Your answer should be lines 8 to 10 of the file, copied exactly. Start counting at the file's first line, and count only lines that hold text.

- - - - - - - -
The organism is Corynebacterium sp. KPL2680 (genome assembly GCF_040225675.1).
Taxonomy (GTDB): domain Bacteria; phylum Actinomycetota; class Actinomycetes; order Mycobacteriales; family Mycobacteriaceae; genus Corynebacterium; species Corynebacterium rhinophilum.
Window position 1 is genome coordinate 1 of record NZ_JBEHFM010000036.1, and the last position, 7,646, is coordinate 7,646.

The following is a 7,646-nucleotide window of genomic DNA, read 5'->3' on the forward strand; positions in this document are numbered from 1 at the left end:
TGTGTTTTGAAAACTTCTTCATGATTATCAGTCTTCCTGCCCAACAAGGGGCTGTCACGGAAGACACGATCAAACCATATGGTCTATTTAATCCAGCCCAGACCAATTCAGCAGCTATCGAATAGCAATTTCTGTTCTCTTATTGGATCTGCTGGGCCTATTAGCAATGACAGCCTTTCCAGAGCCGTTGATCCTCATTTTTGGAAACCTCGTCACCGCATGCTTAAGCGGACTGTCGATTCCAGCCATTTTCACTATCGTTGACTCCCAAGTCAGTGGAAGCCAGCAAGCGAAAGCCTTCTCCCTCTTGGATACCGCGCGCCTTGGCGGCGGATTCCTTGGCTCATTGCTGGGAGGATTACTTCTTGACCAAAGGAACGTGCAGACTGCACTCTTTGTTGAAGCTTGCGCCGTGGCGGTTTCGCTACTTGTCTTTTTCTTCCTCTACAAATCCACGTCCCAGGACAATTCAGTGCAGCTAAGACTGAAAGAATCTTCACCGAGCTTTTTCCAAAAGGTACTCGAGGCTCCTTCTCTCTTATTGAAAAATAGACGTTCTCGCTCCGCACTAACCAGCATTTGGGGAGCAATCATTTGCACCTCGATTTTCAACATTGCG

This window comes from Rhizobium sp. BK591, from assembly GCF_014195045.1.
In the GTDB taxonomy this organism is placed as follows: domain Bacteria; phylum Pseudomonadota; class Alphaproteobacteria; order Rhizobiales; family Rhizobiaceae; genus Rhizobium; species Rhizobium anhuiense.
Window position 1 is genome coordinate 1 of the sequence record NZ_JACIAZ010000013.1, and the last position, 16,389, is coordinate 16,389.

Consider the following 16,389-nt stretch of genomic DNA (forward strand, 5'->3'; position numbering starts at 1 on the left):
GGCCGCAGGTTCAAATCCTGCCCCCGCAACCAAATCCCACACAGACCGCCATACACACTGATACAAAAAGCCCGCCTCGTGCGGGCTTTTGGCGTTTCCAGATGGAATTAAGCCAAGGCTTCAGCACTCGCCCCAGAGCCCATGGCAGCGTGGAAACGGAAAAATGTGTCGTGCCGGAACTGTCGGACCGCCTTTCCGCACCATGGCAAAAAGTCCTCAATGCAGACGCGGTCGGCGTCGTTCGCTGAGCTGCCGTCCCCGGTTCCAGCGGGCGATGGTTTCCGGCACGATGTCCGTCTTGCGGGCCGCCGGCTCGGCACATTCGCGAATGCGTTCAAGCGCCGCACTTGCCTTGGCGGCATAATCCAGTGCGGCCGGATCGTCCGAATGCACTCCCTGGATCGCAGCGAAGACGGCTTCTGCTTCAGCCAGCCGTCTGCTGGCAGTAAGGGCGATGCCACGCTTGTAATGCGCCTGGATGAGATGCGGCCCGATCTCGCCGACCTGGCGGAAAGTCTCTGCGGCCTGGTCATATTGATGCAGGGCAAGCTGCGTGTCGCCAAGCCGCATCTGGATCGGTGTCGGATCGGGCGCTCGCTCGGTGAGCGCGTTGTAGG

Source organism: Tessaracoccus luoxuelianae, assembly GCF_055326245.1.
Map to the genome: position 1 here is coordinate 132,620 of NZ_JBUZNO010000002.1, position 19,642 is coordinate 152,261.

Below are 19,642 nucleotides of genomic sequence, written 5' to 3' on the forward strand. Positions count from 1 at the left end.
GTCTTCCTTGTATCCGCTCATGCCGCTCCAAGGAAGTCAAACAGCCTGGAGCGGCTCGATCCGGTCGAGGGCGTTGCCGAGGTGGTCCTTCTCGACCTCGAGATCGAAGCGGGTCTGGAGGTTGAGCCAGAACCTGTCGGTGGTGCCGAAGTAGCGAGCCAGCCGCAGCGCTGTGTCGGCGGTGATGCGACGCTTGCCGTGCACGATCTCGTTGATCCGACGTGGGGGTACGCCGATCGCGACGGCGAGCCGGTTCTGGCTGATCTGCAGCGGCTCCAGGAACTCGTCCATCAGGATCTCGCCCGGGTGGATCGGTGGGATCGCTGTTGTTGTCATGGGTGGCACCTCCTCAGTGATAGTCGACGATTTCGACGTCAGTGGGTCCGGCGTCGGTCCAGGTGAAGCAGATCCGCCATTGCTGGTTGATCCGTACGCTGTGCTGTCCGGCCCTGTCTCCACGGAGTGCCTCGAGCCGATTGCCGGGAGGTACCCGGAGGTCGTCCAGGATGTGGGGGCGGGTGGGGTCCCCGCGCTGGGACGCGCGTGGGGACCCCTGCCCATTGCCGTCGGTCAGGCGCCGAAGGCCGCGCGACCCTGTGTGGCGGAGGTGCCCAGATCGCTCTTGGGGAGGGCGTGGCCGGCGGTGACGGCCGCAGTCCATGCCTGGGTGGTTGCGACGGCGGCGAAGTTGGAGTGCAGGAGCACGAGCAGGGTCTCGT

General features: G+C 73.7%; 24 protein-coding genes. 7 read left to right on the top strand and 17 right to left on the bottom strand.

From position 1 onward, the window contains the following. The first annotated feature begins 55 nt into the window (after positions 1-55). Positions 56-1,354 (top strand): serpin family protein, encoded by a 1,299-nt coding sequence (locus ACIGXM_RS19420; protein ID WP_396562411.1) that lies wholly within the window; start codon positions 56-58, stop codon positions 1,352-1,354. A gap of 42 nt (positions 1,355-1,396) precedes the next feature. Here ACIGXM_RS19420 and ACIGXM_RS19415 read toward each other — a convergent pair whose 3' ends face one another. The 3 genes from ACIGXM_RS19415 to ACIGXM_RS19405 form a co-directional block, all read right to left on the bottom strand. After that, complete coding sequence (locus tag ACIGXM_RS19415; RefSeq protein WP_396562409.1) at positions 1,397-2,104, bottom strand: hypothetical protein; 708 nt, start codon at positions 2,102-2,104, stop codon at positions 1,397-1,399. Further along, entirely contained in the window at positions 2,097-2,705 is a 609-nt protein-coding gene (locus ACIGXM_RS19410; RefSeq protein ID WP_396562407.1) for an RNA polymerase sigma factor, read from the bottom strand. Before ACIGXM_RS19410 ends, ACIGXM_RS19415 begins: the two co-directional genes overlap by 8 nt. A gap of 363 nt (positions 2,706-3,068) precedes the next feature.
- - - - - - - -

Window position 1 is genome coordinate 1 of the sequence record NZ_JACIAZ010000013.1, and the last position, 16,389, is coordinate 16,389.

Consider the following 16,389-nt stretch of genomic DNA (forward strand, 5'->3'; position numbering starts at 1 on the left):
GGCCGCAGGTTCAAATCCTGCCCCCGCAACCAAATCCCACACAGACCGCCATACACACTGATACAAAAAGCCCGCCTCGTGCGGGCTTTTGGCGTTTCCAGATGGAATTAAGCCAAGGCTTCAGCACTCGCCCCAGAGCCCATGGCAGCGTGGAAACGGAAAAATGTGTCGTGCCGGAACTGTCGGACCGCCTTTCCGCACCATGGCAAAAAGTCCTCAATGCAGACGCGGTCGGCGTCGTTCGCTGAGCTGCCGTCCCCGGTTCCAGCGGGCGATGGTTTCCGGCACGATGTCCGTCTTGCGGGCCGCCGGCTCGGCACATTCGCGAATGCGTTCAAGCGCCGCACTTGCCTTGGCGGCATAATCCAGTGCGGCCGGATCGTCCGAATGCACTCCCTGGATCGCAGCGAAGACGGCTTCTGCTTCAGCCAGCCGTCTGCTGGCAGTAAGGGCGATGCCACGCTTGTAATGCGCCTGGATGAGATGCGGCCCGATCTCGCCGACCTGGCGGAAAGTCTCTGCGGCCTGGTCATATTGATGCAGGGCAAGCTGCGTGTCGCCAAGCCGCATCTGGATCGGTGTCGGATCGGGCGCTCGCTCGGTGAGCGCGTTGTAGG